Deendayalji played a pivotal role here. On September 21, 1951, he was instrumental in hosting a political convention in UP and founding the state unit of the new party, the Bharatiya Jana Sangh. Dr. Mookerjee presided over the first all-India convention a month later, on October 21, 1951.

Deendayalji's organizing skills were unmatched. Finally came the red letter day in the annals of the Jana Sangh when this utterly unassuming leader of the party was raised to the high position of President in the 1968. On assuming tremendous responsibility Deendayalji went to the South with the message of Jana Sangh. On the dark night of February 11, 1968, Pandit Deendayal Upadhyaya was pushed into the jaws of sudden death, however. To this day, his followers and disciples lament that tragedy in Mughalsarai railway station.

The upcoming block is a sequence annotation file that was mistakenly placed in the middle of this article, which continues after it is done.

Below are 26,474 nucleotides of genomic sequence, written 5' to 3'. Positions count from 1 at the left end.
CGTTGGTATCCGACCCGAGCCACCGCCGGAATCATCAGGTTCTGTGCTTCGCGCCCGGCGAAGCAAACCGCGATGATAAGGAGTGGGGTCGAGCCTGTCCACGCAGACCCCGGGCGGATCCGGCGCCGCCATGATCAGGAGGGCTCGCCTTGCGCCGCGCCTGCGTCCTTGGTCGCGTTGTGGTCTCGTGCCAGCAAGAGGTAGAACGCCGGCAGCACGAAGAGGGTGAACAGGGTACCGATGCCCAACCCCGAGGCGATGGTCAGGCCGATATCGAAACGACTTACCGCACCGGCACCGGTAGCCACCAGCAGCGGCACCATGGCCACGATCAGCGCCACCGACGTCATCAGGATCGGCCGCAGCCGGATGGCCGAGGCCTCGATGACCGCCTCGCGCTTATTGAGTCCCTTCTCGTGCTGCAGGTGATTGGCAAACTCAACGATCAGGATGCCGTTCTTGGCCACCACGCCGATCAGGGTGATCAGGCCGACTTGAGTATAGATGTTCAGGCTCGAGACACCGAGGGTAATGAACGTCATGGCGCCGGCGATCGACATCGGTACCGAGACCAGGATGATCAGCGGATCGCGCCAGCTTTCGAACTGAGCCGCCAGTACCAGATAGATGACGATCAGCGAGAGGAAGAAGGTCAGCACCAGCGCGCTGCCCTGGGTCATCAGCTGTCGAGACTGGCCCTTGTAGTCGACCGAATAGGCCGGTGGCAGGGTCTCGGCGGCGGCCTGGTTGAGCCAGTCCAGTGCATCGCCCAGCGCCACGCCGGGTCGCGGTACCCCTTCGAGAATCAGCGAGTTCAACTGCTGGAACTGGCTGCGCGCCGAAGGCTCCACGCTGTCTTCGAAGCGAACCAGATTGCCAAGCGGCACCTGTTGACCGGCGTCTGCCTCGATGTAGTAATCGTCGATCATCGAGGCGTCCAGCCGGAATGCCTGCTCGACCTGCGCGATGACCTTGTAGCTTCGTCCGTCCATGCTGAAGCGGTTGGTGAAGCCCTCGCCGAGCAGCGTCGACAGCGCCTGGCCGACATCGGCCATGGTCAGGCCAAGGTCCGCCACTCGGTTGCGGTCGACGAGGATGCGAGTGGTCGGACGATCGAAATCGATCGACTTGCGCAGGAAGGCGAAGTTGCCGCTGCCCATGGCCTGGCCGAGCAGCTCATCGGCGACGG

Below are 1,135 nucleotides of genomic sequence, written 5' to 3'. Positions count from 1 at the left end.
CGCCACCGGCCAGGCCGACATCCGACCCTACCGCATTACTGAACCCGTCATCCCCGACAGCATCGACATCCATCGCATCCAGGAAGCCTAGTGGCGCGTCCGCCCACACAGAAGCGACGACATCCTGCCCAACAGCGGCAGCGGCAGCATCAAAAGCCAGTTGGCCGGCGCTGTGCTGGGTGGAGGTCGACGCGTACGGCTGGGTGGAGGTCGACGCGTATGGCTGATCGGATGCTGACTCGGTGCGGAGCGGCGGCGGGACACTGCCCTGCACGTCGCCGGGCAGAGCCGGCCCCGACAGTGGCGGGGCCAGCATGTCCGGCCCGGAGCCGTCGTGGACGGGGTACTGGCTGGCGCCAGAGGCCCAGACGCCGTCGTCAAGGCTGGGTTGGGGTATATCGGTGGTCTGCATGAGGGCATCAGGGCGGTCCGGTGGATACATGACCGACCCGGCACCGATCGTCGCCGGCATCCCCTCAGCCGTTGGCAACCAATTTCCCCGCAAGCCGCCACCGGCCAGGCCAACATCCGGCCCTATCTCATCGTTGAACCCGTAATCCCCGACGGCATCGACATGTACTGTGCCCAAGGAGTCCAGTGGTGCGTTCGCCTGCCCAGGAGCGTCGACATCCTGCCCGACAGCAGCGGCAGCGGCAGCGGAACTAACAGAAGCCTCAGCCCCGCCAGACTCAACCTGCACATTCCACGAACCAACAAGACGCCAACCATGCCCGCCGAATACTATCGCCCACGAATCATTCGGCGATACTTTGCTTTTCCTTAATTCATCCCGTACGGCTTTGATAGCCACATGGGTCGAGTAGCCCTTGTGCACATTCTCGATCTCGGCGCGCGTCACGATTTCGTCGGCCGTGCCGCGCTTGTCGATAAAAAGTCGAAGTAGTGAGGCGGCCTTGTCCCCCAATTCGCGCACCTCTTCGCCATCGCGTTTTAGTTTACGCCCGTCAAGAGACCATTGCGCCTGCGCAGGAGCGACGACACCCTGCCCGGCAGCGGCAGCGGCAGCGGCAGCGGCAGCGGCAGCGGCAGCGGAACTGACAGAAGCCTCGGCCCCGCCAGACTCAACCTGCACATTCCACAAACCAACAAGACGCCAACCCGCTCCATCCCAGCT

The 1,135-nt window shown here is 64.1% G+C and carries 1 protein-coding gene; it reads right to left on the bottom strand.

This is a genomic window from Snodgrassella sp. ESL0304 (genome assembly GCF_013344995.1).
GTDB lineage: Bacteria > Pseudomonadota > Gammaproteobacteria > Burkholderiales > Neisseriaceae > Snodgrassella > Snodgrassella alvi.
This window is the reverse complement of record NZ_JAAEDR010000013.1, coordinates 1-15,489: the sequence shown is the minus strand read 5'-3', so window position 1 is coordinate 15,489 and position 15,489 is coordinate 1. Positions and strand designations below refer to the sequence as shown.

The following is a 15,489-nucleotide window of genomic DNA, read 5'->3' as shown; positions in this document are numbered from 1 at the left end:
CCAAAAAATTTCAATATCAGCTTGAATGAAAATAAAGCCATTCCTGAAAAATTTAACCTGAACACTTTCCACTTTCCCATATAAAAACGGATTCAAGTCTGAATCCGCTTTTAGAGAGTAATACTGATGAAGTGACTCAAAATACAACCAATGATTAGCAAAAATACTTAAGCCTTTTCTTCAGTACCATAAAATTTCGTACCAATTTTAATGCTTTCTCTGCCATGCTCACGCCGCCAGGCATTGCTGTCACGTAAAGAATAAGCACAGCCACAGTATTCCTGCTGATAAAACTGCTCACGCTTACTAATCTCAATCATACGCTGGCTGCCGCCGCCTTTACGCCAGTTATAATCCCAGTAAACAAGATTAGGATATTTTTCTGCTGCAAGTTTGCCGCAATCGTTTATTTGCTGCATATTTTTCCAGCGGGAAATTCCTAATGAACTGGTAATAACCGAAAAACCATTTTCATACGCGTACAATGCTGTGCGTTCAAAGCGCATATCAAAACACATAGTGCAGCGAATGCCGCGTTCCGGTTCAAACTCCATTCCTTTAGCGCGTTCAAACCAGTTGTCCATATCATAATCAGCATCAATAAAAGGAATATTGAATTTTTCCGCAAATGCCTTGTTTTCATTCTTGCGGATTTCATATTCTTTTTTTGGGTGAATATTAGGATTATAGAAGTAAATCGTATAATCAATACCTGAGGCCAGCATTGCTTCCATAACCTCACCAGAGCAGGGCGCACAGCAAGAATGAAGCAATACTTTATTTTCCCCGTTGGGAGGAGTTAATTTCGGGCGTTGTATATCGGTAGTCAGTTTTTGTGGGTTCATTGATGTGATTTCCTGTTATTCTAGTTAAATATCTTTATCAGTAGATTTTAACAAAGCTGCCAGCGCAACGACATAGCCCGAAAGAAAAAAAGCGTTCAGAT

Founder

Syama Prasad Mookerjee (1901-1953) Founder of the Bharatiya Jana Sangh

The BJP is the successor party of the BJS, which merged itself into the Janata Party in 1977. The BJP was formed as a separate party in 1980 after internal differences in the Janata Party resulted in the collapse of the Janata government in 1979.

A brief life-sketch

On hearing of her son’s untimely death, Dr. Mookerjee's mother Jogmaya Debi exclaimed: "Proudly do I feel that the loss of my son is a loss to Mother India!"